Baseball in the mouse’s house

At one time, the acres of land southwest of Orlando, Florida, were undeveloped or consisted mainly of orange groves. But ever since Walt Disney established his World, the area has continued to grow. There are the theme parks — internationally based, water-based, animal-based and movie-based — a Downtown, a suburb (Celebration) and a whole Wide World of Sports.

After exiting the highway, you follow the signs — in a cartoonish Disney font — to your destination, turning this way and that, circling around it seems, disorienting yourself. Though I took the exit before 1 p.m., it wasn’t until 1:05 that I stepped out of my car and made my way across the parking lot to Champion Stadium, named, I realized once inside, for the apparel company, and not any kind of run of success by its spring tennant, the Atlanta Braves.

The ballpark sits among a collection of other attractions situated, in true Disney fashion, as a sort of Main Street microcosm. It’s nothing more than a wide concourse, an open-air mall of sorts, but with the paths intersecting outside the gates behind home plate and the nearby stores and restaurants having full-on facades, it still has the feeling of theme-park-as-neighborhood.

By the time I emerged from the tunnel and saw the field, Brian McCann was batting for the Braves in the bottom of the first inning. He singled in the first two runs in what became a 3-1 Atlanta victory. A healthy crowd — sprinkled liberally with fans in Cardinals red supporting the visiting team — sat in the sun, and though I walked out to my section of metal bleachers along the right-field line and found my seat in the back row, I never made my way across the legs of the half-dozen people already there. I stood the whole game, exploring the various angles of the ballpark. It’s a Disneyfied setup — the cartoonish font returns to mark the sections, and there are hardly any permanent Braves logos to be seen, because once April comes, this ballpark is home to the Double-A affiliate of the Tampa Bay Rays, the Orlando Rays.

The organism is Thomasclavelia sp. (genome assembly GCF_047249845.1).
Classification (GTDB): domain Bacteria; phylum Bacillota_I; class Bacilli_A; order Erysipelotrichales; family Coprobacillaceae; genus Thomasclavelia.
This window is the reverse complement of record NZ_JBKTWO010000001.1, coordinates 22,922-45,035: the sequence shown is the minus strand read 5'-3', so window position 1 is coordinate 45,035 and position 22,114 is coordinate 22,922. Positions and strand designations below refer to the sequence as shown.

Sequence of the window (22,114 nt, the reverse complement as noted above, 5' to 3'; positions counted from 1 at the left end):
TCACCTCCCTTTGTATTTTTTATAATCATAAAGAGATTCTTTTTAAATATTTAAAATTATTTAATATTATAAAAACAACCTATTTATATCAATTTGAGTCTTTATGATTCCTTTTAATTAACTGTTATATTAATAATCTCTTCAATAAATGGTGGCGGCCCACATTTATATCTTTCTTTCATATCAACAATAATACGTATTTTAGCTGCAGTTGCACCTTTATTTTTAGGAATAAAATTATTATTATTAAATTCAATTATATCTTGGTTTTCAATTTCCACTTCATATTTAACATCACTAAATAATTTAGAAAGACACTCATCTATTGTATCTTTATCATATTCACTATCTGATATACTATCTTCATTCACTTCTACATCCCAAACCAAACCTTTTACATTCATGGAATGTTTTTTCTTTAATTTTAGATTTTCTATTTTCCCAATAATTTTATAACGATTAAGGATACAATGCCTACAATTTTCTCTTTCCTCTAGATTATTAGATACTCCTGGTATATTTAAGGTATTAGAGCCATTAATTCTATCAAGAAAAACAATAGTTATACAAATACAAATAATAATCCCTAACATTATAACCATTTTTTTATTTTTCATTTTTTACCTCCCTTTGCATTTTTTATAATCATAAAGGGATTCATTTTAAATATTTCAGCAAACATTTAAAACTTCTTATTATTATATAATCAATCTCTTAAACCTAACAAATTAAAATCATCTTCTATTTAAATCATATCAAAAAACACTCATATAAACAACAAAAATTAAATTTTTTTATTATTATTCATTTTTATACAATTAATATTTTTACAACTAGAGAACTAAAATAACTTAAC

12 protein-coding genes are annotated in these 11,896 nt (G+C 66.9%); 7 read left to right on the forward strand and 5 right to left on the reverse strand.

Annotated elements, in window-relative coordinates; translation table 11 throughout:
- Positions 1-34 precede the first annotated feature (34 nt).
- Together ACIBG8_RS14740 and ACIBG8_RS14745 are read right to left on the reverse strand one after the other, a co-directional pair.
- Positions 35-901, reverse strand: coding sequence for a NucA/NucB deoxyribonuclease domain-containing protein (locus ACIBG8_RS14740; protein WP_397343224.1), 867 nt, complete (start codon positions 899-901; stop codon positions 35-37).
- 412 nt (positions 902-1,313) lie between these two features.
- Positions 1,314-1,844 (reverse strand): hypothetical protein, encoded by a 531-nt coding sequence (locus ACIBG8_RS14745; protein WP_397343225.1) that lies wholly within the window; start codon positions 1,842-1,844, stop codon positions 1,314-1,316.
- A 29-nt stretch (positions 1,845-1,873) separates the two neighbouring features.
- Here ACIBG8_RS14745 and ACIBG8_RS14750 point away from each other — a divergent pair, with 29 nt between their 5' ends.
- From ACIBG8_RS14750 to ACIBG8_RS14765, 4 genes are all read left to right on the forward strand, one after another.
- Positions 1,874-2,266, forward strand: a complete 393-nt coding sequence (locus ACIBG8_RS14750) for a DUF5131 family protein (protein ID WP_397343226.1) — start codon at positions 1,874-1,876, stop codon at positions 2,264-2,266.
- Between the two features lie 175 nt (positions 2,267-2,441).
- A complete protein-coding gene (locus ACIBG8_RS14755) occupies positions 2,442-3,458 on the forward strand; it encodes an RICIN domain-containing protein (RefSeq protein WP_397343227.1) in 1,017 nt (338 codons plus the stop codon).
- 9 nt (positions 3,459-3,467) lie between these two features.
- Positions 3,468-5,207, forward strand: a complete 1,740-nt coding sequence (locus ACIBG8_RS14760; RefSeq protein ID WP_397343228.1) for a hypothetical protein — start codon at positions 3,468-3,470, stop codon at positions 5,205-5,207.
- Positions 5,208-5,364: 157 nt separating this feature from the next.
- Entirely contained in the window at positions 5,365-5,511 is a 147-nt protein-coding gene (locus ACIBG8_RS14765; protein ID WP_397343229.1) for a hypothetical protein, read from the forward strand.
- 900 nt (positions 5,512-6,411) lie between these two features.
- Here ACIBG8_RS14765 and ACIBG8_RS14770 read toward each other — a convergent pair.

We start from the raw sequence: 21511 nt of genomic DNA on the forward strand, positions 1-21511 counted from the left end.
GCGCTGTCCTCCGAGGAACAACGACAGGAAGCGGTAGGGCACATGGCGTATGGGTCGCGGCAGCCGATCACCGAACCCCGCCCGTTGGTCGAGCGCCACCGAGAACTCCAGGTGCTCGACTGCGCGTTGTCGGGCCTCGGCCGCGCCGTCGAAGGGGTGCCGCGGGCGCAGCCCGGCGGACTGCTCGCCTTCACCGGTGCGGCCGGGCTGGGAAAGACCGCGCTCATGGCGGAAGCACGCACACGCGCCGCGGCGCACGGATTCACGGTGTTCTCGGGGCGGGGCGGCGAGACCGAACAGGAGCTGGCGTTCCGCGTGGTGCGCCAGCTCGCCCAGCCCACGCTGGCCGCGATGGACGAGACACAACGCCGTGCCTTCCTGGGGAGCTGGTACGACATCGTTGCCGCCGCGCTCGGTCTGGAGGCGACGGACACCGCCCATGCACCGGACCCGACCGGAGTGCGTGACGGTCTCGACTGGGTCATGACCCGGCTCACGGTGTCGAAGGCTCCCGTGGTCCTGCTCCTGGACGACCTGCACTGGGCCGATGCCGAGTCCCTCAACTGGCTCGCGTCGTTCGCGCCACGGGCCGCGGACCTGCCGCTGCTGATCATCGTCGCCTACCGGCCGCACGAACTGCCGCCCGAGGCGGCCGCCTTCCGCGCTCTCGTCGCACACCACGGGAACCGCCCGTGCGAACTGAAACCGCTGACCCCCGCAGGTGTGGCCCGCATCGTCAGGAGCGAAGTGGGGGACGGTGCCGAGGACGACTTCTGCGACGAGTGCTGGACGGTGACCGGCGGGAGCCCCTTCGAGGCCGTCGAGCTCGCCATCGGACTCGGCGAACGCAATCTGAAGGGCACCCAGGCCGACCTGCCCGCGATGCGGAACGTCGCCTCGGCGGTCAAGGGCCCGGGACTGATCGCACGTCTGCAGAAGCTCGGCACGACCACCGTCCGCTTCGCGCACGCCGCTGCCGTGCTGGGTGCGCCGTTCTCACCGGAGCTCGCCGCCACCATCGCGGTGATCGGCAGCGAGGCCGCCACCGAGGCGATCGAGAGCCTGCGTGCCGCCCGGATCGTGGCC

The best part of the experience, of this first moment at a Spring Training exhibition game, is watching a Major League game — even with a healthy dose of prospects and scrubs taking the place of the starts we’ll see come the regular season — in a minor league park. The little details that aren’t noticed from any Major League loge or mezzanine section are enhanced here: Adam Wainwright’s lanky height, Albert Pujols’ chin resting on his front shoulder in his batting stance, Mark Teixeira’s distinctive swing, Phil Niekro’s chalk-line-white hair.

Among other things, I noticed that the Cardinals are wearing their red caps with their road gray uniforms, a change from recent (regular) seasons, when they’d wear a navy blue cap with red “STL” logo. And in a fun example of lawn art, the outfield grass had a silhouette of Mickey Mouse’s head mowed into it.

As it is with players’ performance or rookies’ emergence, Spring Training can provide a hint of what’s to come when the season begins in earnest. Maybe the Cards are doing away with the blue road caps (a shame, if it’s true). And maybe Pujols’ elbow injury won’t take away from his game that much, after all, because he’s still hitting the ball this spring the way we’d expect him to.

As I leave the ballpark and make my way across the sea of cars, I’m glad I made the Disney complex my first stop, because it’s the most anticeptic, generic, corporatized ballpark of the three I’ll see on this trip. I chose it over the Astros’ camp in Kissimmee, and I probably would’ve enjoyed that a little more for the atmosphere (and gotten to see Blue Jays ace Roy Halladay take on the Astros’ No. 1, Roy Oswalt), but Orlando proved to be a good choice because of the stars who played in this game — not just Pujols, McCann and Teixeira, but Troy Glaus, Jeff Francoeur, probable Cards Opening Day pitcher Wainwright and Braves pitching prospect Jair Jurrjens. Plus, I found out his first name is pronounced “J-air,” the sound of simply putting a “J” in front of the word “air.”

I follow the line of cars snaking its way out of the labyrinth of the Disney complex — parking here is free, something unique for me on this three-camp tour, but I hear later that the Braves charge fans to watch workouts, so in the end, it’s not as great a deal when you’re paying for each person individually, rather than by the carfull — and hit the overpriced toll road east to Titusville. I’ve got a little space detour before I continue the baseball portion of this trip.

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